"Passes" and "Pings"
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Parsing “Passes” and “Pings”

In order to survive and thrive normally, humans need nourishment (food and drink), sleep, sexual release, and social interaction. Take away a certain measure of any one of these (Humans can and do manage without shelter.) and the result is a damaged or flawed human. Sexual behavior is revealed by parsing passes and pings.

No matter what you or I might think of humanity we are all social animals. We need people with whom to interact. To deny this human social imperative is to deny the life force, the essence of a human being. Thus we all require interaction. Even the great stoic and American naturalist and philosopher Henry Thoreau could not live in solitude at Walden Pond for longer than eighteen months.

Nature and evolution drive human interaction (save for individuals circumscribed or impeded by organized religion) inexorably toward sexual union, whether that union be sanctioned or loathed by others. Perforce, the initiation of such union begins with either a “ping” or a “pass” Parsing passes and pings creates knowledge.

Ask yourself this question. What is the difference between covert and overt? Overt is easily seen with the naked eye (by most people). Generally speaking (not a dictionary definition) covert involves a somewhat hidden dimension not easily visible, not so obviously or forthrightly interpreted; whereas, overt tends to be openly and blatantly understood by any listener or observer. Using this covert/overt framework it becomes easy to understand the difference between a “pass” and a “ping”. Follow these eleven examples to become expert at parsing passes and pings:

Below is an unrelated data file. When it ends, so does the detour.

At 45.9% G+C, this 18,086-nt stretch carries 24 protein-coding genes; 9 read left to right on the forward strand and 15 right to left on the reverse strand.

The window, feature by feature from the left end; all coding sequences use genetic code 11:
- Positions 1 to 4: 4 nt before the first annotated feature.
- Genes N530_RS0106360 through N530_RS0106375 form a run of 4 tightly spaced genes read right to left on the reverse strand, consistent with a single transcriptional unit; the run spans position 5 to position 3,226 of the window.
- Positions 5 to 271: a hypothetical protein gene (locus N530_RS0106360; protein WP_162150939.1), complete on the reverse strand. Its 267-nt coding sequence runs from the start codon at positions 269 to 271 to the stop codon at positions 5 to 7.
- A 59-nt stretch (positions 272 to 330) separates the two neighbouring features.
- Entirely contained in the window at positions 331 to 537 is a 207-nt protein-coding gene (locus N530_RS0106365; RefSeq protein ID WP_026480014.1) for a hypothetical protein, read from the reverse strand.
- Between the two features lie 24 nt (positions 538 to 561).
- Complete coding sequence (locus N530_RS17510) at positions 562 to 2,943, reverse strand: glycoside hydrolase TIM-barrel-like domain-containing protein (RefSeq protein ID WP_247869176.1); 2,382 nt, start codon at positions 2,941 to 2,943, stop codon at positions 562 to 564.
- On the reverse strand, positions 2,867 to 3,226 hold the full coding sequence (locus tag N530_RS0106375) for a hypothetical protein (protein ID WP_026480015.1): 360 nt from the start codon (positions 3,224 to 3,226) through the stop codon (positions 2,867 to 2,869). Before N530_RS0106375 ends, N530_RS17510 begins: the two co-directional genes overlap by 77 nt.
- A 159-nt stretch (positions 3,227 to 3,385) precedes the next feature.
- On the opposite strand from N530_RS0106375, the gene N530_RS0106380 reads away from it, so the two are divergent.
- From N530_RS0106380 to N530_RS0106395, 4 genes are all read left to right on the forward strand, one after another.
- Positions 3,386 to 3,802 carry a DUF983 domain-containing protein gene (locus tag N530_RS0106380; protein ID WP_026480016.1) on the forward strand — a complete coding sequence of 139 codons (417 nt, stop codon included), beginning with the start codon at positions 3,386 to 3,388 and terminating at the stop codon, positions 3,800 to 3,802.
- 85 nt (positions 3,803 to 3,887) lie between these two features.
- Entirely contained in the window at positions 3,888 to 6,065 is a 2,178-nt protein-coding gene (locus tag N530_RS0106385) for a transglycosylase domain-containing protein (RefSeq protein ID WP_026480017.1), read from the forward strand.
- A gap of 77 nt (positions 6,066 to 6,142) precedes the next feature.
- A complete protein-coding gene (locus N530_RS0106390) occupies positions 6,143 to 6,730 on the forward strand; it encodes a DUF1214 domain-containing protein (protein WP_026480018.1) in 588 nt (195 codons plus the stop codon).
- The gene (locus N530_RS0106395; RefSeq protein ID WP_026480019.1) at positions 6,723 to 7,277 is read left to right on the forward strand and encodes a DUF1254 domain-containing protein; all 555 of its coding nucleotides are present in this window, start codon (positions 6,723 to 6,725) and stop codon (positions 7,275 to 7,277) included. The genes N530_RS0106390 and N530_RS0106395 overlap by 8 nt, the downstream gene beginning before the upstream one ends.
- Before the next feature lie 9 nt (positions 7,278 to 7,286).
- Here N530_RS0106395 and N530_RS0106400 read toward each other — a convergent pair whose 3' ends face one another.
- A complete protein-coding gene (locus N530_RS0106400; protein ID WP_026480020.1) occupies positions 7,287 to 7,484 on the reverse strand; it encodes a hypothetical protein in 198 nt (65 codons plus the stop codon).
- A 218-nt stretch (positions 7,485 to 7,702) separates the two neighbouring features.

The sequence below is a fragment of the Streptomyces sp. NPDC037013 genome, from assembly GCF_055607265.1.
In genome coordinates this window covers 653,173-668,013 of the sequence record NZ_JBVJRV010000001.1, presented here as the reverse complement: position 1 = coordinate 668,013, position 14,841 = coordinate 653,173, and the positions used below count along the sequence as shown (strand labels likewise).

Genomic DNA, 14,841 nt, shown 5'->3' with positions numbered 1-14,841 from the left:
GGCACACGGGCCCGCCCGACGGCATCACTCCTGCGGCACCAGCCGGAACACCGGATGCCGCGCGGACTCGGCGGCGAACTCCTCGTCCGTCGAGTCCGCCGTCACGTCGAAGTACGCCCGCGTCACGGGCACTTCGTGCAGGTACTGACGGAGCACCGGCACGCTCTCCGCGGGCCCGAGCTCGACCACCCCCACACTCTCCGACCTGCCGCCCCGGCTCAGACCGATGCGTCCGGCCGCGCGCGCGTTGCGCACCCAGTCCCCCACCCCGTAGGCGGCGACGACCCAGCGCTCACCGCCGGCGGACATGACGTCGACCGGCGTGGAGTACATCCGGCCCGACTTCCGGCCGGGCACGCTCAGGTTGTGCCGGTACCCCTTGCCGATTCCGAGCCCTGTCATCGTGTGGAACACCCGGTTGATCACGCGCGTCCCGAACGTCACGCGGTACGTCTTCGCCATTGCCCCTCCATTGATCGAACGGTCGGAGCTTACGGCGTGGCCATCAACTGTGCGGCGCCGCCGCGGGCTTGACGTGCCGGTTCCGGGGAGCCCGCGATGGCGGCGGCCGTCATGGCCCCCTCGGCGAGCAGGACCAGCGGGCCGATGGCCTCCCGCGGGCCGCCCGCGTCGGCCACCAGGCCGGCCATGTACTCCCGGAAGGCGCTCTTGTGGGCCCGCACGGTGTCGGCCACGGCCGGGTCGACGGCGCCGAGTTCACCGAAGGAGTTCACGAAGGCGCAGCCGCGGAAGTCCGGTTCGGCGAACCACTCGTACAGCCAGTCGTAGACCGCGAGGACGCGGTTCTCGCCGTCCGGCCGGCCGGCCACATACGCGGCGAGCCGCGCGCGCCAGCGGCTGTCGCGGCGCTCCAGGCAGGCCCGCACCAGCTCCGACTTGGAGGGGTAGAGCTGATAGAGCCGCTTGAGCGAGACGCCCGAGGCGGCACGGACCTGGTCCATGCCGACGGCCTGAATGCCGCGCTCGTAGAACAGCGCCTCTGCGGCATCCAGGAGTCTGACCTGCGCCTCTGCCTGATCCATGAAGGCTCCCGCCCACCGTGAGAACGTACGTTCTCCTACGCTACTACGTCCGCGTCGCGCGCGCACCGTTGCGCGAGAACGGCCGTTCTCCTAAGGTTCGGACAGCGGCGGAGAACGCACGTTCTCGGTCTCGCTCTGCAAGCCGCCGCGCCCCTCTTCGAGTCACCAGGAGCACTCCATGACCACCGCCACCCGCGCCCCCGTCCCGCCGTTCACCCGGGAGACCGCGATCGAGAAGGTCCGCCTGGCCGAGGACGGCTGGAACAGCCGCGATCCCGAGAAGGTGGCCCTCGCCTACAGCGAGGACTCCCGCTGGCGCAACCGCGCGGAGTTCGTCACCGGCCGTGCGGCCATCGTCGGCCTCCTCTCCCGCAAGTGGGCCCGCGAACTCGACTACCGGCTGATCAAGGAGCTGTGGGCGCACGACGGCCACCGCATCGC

Situation: No matter where or when, he or she compliments you on your attire or your grooming, or some other aspect of your daily life or your routine. This could be either a “pass” or a “ping”.

Situation: In the Publix supermarket you are picking a tin of soup off the shelf and a passerby asks for directions to find the soft drink aisle. This could be a “pass” or a “ping”. But wait a minute here. Think about it.  Soft drink aisle? He or she is in a supermarket for heaven sakes, and needs directions to the soft drink aisle? This doesn’t make sense (unless the person asking is totally clueless). So you must initially consider this situation as a “pass”, not a “ping”. Mind you, it is a clever “pass” because it is set up to look like a “ping”.

Situation: A classmate sitting next to you suddenly asks, “What did the teacher/ professor say just now? I missed it.” This could be a “pass” but the greater likelihood is rather that this was a “ping”. Why? Simply, because these kinds of exchanges must always be taken in context. After all, this is a classroom where such interactions are quite common. Pings are invitations to develop further human interaction. Passes must be considered as much closer to requests or demands for further involvement, usually of a sexual nature.

Situation: The cashier at the variety store which you frequent says, (She has no ownership interest in the establishment.) while tallying your purchases, “I don’t see you in here often enough.” This is clearly more than a “ping”; it is a direct “pass” (or strong invitation) because you have been invited to respond with some form or level of commitment.